Thursday 9 March 2017

A Scoundrall and a Knave!

Ha! It is always worth checking the copies of the Old Parish Registers as well as the indexes as they often contain extra information. Sometimes you learn the name of the bride's home farm or the groom's profession and you can often find the names of witnesses to baptisms and marriages.

Birsay's baptismal register of 1751 yields much more information to the family historian:

Septr 29th To George Anderson in Swaneyside (a scoundrall a knave a scrub a Rascall a Villain a cheat) a son called Andrew.
N.B. he had been in the Northwest & has been three years in Wascra
(Wascra is a farm in Birsay)

Underneath the slur is written in another hand:

the above George Anderson is as honest, just, obliging man as any other man in this parish.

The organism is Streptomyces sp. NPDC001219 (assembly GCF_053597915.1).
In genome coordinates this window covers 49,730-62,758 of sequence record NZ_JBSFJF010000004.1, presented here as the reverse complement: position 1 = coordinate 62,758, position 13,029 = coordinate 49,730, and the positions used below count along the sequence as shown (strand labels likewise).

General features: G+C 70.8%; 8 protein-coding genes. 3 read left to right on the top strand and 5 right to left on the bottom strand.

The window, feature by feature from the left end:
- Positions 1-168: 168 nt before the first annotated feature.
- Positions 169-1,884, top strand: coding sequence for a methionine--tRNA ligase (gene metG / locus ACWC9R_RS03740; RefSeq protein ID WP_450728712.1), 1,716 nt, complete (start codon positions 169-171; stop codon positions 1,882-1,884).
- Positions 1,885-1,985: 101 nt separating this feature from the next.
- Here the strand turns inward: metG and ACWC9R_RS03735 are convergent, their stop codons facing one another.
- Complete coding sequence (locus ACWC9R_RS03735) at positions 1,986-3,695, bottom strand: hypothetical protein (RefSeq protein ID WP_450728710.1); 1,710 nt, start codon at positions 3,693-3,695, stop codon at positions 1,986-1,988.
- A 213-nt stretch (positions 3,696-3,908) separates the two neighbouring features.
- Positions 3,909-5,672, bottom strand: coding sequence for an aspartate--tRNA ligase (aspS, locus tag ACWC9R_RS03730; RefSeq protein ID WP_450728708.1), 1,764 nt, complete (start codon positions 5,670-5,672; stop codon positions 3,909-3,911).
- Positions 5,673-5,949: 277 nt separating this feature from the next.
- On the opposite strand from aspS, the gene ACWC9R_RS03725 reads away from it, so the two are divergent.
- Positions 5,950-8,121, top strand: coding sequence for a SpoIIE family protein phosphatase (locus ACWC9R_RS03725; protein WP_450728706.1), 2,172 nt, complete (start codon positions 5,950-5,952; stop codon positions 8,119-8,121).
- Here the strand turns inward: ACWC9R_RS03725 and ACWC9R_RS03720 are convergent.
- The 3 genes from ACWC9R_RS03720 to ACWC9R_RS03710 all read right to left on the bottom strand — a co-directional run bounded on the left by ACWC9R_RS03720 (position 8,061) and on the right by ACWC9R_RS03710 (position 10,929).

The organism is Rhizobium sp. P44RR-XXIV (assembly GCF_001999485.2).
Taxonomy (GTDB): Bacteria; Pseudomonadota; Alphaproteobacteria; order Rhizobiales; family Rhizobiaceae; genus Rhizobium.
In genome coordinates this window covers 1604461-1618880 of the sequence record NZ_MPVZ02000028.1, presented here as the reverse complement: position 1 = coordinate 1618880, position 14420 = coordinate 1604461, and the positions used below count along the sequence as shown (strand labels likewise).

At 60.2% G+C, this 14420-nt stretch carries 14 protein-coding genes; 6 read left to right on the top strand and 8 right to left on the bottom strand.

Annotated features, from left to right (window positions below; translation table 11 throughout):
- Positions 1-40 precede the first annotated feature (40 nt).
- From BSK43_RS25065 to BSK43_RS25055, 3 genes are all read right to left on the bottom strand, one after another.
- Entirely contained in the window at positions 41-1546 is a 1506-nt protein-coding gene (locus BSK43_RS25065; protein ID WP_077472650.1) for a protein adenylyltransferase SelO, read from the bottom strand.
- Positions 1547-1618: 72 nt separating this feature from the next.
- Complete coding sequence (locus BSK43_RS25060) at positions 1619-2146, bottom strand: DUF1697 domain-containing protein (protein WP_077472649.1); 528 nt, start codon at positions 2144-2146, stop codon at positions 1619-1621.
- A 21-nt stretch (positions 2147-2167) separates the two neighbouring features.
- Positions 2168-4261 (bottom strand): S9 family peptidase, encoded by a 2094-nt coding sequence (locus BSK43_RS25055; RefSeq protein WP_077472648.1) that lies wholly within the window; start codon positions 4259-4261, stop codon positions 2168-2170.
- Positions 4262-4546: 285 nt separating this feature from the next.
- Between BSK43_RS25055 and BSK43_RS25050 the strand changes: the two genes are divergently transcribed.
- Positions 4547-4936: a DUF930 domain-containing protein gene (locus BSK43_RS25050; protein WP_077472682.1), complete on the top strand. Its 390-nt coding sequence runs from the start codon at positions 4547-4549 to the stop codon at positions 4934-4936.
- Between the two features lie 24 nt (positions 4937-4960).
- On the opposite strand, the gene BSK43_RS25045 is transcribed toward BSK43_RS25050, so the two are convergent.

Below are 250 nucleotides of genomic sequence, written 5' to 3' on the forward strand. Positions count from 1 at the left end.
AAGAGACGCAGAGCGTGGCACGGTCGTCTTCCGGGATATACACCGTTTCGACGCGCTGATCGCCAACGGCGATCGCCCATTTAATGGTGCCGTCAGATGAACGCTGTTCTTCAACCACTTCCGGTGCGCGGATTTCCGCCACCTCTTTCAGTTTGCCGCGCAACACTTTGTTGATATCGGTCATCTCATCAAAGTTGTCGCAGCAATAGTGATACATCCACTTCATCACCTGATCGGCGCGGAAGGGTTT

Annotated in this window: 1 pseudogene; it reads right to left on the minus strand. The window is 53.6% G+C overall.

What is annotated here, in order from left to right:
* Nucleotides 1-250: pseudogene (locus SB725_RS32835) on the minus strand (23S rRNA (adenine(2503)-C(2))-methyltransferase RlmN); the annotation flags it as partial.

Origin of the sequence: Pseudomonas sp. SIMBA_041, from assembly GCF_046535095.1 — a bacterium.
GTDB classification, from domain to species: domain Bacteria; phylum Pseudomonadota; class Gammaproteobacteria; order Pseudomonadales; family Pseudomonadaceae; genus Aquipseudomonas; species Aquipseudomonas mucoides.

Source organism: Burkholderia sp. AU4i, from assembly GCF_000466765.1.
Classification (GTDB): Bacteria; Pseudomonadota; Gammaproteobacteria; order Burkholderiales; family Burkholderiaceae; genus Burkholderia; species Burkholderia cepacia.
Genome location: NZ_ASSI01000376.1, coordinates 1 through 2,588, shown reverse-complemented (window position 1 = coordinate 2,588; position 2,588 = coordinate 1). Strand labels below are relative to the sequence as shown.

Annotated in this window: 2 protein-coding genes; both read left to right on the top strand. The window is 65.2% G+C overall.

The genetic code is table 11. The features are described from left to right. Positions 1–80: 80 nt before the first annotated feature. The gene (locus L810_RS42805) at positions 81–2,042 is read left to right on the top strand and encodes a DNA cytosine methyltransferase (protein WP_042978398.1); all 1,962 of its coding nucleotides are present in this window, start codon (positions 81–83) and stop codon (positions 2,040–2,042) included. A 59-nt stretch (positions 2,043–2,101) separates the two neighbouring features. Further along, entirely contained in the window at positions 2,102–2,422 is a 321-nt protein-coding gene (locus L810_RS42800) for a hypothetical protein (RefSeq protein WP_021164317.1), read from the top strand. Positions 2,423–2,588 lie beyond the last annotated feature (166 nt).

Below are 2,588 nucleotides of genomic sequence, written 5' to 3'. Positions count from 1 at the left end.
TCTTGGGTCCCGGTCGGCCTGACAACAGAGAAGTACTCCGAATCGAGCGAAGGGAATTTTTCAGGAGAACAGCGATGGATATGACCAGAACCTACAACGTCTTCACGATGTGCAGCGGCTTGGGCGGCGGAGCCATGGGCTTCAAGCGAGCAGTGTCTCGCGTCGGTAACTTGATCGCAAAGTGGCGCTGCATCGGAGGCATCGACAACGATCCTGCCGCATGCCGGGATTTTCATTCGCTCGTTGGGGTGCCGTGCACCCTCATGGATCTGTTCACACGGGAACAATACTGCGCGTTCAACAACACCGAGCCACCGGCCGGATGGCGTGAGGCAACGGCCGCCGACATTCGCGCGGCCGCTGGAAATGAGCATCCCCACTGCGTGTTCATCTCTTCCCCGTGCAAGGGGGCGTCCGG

...which suggests either that the character of George Anderson divided opinion or that all the men in Birsay at that time were a bunch of scrubs.

I had come across the insults villain, scoundrall and knave before in the archives but not scrub. I looked it up in the Scottish National Dictionary for your information:

scrub /skrub / n a guy that think he's fine and is also known as a buster. Always talkin' about what he wants. And just sits on his broke ass


  1. Wow. Who'd have guessed that TLC based their lyrics on old Orcadian documents? Me, that's who.

  2. Well, goodness me! I'm glad someone added the N.B. Otherwise, that poor fellow would have grown up thinking his dad was a bad guy. :)


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